Tonga overturns British judge's flogging sentence

Critics say government interference in judiciary is endangering democracy on South Pacific island

A British judge serving on the South Pacific island of Tonga has come under fierce criticism after an appeal court last week overturned his judgment that two teenage boys should be flogged.

Four Tongan appeal court justices ruled that Justice Robert Shuster's sentence on two 17-year-olds should not be carried out, saying: "This is the first time in almost 30 years that a judge in the former British protectorate has ordered prisoners to be whipped."

The boys, who were found guilty of burglary and escaping prison, were also sentenced to 13 years in jail – a sentence they will still have to serve. Punishment by flogging on Tonga is a legacy of British colonial rule.

Defending the sentence he handed down in February, Mr Shuster, whose judgments have often aroused controversy on the island, said: "I have no doubt that whipping them is barbaric, but when I was at school in Wales I got the stick just for talking in class.

"A lot of people would think that the sentence I imposed was a fair punishment. Before I came here I was in West Africa, and they often whipped people for crimes like burglary."

The case has sent shockwaves through Tongan society. Politicians on the island said the case was a symptom of a deeper malaise in Tonga's judicial system. Critics of Mr Shuster are suggesting that appointing the British judge to the Supreme Court was a mistake.

Sworn in in May 2008, Mr Shuster, who specialises in criminal law, was appointed by the government of Tonga with support from the Commonwealth Secretariat. He previously served in Sierra Leone and Fiji, playing a key role in the prosecution of the Fijian coup leader George Speight in 2002.

Speight, charged with the kidnap of Fijian Prime Minister Mahendra Chaudhry and 35 other parliamentarians in 2000, now languishes in Naboro maximum-security prison in Fiji.

Pro-democracy and women's rights groups on Tonga said that, despite the controversy, Mr Shuster remains in line for promotion to chief justice on the island next September. Two of the country's remaining Supreme Court judges had their contracts discontinued last week, leaving him in pole position for the job. Judicial colleagues, however, have expressed concern about his promotion.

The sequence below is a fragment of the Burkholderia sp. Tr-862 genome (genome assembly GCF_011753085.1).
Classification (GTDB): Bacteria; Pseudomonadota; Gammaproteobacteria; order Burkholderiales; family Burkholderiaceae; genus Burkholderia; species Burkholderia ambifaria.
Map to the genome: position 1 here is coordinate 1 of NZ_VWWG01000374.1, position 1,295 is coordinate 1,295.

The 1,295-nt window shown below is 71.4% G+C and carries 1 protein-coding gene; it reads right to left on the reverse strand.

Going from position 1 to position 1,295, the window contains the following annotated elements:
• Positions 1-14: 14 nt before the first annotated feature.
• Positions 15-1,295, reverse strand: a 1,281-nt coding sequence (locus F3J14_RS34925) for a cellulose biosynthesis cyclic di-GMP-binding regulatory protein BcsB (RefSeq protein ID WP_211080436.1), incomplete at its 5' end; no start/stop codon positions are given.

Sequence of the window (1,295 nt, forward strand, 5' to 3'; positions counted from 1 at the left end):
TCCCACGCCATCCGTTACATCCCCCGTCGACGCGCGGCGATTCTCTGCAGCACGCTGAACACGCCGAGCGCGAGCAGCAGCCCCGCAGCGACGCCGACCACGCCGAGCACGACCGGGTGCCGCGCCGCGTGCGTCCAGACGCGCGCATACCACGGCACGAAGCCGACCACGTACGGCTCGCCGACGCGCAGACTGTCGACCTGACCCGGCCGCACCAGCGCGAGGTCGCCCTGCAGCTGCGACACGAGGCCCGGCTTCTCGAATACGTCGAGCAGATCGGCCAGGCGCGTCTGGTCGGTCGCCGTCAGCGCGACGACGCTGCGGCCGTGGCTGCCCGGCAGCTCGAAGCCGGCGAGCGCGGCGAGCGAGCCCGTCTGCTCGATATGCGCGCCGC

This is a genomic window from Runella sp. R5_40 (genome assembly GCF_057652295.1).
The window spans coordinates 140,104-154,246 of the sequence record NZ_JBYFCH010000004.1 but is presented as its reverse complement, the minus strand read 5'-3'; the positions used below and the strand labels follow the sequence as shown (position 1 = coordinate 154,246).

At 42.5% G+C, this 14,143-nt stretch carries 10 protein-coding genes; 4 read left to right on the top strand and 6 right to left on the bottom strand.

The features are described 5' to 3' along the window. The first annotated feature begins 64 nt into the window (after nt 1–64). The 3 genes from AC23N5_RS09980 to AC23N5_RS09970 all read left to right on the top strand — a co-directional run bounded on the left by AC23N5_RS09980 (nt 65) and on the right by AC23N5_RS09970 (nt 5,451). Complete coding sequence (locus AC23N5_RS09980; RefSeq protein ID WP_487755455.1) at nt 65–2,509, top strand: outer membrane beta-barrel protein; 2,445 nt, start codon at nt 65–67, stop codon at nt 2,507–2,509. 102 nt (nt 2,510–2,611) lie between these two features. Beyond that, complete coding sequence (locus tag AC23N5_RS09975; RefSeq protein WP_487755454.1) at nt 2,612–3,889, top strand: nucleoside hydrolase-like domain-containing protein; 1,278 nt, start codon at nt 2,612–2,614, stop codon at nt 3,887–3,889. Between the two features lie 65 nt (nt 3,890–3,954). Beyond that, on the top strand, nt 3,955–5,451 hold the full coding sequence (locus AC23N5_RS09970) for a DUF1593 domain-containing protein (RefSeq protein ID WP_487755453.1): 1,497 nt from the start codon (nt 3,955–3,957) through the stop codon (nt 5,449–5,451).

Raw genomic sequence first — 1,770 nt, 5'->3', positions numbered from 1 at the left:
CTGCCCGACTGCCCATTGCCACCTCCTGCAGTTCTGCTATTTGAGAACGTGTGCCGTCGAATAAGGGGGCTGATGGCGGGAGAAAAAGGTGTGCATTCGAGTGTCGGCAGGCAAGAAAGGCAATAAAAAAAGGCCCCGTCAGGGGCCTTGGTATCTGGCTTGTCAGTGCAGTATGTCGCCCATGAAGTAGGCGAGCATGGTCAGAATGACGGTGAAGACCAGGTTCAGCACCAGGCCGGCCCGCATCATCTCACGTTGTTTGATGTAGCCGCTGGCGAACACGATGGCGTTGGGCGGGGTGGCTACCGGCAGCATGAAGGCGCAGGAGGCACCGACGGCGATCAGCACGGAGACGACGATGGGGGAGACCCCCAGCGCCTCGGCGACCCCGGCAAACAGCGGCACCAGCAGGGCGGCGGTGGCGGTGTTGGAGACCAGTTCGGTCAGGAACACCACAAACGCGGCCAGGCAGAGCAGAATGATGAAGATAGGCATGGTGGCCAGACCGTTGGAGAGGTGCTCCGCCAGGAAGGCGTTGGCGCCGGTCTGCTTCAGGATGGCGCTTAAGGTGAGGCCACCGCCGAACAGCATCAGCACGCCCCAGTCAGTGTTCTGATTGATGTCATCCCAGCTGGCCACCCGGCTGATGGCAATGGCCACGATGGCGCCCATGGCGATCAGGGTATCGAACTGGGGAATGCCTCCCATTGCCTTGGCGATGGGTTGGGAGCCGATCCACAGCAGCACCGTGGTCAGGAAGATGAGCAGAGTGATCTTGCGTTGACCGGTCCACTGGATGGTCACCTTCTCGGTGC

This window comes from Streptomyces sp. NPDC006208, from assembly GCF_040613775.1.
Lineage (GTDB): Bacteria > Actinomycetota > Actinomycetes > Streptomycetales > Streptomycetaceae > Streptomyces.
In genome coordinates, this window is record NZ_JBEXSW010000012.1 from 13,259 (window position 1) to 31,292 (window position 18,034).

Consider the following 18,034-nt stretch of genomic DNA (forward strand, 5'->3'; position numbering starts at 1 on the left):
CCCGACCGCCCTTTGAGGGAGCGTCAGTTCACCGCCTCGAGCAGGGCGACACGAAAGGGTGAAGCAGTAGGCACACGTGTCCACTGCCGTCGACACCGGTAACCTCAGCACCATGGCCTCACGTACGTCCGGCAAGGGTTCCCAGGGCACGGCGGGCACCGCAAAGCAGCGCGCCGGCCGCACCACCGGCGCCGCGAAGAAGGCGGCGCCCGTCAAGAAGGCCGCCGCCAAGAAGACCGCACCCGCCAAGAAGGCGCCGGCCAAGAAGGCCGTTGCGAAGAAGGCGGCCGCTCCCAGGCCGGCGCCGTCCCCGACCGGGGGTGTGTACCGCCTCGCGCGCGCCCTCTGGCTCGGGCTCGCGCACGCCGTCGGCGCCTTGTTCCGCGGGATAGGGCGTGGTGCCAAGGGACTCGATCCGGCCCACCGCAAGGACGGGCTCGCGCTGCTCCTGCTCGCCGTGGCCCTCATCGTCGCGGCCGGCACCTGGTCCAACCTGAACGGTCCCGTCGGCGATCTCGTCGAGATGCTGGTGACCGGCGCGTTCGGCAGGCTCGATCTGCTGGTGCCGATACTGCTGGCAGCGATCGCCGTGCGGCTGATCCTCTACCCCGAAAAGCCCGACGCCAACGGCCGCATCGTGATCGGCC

John Cauchi, an Australian citizen who was Tonga's attorney general until his resignation in April over government interference, said: "The government is attempting to go down the Fiji route. But while I am sitting in this country it is better for me not to say anything. When I am safely back in a country that respects the rule of law I will feel free to say something more about this."

He condemned the government's "corrupt" decision to abolish the Judicial Services Commission: "This means the government's ministers can pick judges rather than having them independently selected." He added that Mr Shuster's possible appointment was "extremely serious. No one knows what is going to happen."

Addressing pro-democracy MPs last week, the Tongan journalist Mateni Tapueluelu revealed concerns over Mr Shuster's record. Speaking from Nukualofa, the Tongan capital, he said: "These MPs are concerned about the rule of law in Tonga. They have quoted a lengthy series of judgments made by Shuster that were all overturned by the Court of Appeal.

"They are quoting certain comments made by the Court of Appeal that imply Shuster is not a competent justice. He doesn't have the experience either, but there has been no word from the government on that."

Chris Kelley, Tonga's police commissioner, expressed relief that the flogging will not happen, saying the sentence "would have been very hard to carry out, but we would have been obliged to carry out the punishment had it been upheld on appeal."

Not everyone agrees, however. Kei Iongi, the police officer who performed two of the island's last floggings in the 1980s, said the whip – the cat-o'-nine-tails – is made of nine lengths of knotted rope, and is soaked in water overnight to ensure maximum pain. "It would have torn off their skin at first stroke." Nevertheless, he supports the idea of corporal punishment. "I think it is good. Courts see these repeat offenders over and over again, and nothing seems to be working. Many people feel this way."

Laki Niu, the president of the Tongan Law Society, also expressed his concerns over Tonga's judicial system: "Hanging is still on the statute books here. And flogging is inhumane: it is a form of torture."

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